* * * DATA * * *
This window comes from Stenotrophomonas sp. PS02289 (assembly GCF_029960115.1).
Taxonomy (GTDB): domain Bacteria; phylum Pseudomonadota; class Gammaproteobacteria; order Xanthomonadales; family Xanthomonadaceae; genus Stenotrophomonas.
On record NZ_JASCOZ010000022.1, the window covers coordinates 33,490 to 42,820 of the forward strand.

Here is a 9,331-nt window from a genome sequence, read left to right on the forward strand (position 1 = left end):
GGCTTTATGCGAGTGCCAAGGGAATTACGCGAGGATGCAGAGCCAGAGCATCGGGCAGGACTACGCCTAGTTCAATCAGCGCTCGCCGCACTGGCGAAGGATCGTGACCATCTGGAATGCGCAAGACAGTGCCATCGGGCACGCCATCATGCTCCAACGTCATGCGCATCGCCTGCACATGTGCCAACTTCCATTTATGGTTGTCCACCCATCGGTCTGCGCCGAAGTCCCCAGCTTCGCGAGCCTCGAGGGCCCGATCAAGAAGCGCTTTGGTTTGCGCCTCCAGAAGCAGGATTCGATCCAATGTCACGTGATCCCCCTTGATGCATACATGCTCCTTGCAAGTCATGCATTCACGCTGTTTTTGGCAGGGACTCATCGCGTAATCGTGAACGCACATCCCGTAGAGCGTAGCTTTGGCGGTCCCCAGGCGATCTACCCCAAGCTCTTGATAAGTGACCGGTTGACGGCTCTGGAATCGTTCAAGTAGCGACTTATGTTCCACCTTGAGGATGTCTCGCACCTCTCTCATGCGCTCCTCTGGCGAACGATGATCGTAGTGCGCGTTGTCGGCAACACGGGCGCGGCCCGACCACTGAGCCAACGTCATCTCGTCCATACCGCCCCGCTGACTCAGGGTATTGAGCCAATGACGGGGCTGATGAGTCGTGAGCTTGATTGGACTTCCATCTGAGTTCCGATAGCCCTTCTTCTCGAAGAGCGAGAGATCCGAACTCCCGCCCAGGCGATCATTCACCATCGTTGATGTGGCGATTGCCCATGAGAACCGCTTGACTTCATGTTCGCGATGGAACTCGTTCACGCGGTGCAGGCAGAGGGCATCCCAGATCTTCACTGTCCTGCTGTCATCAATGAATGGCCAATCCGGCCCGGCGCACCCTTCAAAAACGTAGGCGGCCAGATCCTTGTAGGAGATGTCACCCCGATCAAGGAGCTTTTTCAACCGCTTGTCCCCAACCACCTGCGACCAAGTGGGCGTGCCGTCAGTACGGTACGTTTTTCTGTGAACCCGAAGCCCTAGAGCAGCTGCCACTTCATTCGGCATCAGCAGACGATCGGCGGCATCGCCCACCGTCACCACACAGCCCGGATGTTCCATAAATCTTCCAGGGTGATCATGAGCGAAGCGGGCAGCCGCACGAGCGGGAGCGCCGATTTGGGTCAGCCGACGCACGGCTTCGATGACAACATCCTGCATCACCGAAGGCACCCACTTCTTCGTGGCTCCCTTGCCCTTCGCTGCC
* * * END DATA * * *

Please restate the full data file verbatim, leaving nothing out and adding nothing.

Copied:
This window comes from Stenotrophomonas sp. PS02289 (assembly GCF_029960115.1).
Taxonomy (GTDB): domain Bacteria; phylum Pseudomonadota; class Gammaproteobacteria; order Xanthomonadales; family Xanthomonadaceae; genus Stenotrophomonas.
On record NZ_JASCOZ010000022.1, the window covers coordinates 33,490 to 42,820 of the forward strand.

Here is a 9,331-nt window from a genome sequence, read left to right on the forward strand (position 1 = left end):
GGCTTTATGCGAGTGCCAAGGGAATTACGCGAGGATGCAGAGCCAGAGCATCGGGCAGGACTACGCCTAGTTCAATCAGCGCTCGCCGCACTGGCGAAGGATCGTGACCATCTGGAATGCGCAAGACAGTGCCATCGGGCACGCCATCATGCTCCAACGTCATGCGCATCGCCTGCACATGTGCCAACTTCCATTTATGGTTGTCCACCCATCGGTCTGCGCCGAAGTCCCCAGCTTCGCGAGCCTCGAGGGCCCGATCAAGAAGCGCTTTGGTTTGCGCCTCCAGAAGCAGGATTCGATCCAATGTCACGTGATCCCCCTTGATGCATACATGCTCCTTGCAAGTCATGCATTCACGCTGTTTTTGGCAGGGACTCATCGCGTAATCGTGAACGCACATCCCGTAGAGCGTAGCTTTGGCGGTCCCCAGGCGATCTACCCCAAGCTCTTGATAAGTGACCGGTTGACGGCTCTGGAATCGTTCAAGTAGCGACTTATGTTCCACCTTGAGGATGTCTCGCACCTCTCTCATGCGCTCCTCTGGCGAACGATGATCGTAGTGCGCGTTGTCGGCAACACGGGCGCGGCCCGACCACTGAGCCAACGTCATCTCGTCCATACCGCCCCGCTGACTCAGGGTATTGAGCCAATGACGGGGCTGATGAGTCGTGAGCTTGATTGGACTTCCATCTGAGTTCCGATAGCCCTTCTTCTCGAAGAGCGAGAGATCCGAACTCCCGCCCAGGCGATCATTCACCATCGTTGATGTGGCGATTGCCCATGAGAACCGCTTGACTTCATGTTCGCGATGGAACTCGTTCACGCGGTGCAGGCAGAGGGCATCCCAGATCTTCACTGTCCTGCTGTCATCAATGAATGGCCAATCCGGCCCGGCGCACCCTTCAAAAACGTAGGCGGCCAGATCCTTGTAGGAGATGTCACCCCGATCAAGGAGCTTTTTCAACCGCTTGTCCCCAACCACCTGCGACCAAGTGGGCGTGCCGTCAGTACGGTACGTTTTTCTGTGAACCCGAAGCCCTAGAGCAGCTGCCACTTCATTCGGCATCAGCAGACGATCGGCGGCATCGCCCACCGTCACCACACAGCCCGGATGTTCCATAAATCTTCCAGGGTGATCATGAGCGAAGCGGGCAGCCGCACGAGCGGGAGCGCCGATTTGGGTCAGCCGACGCACGGCTTCGATGACAACATCCTGCATCACCGAAGGCACCCACTTCTTCGTGGCTCCCTTGCCCTTCGCTGCC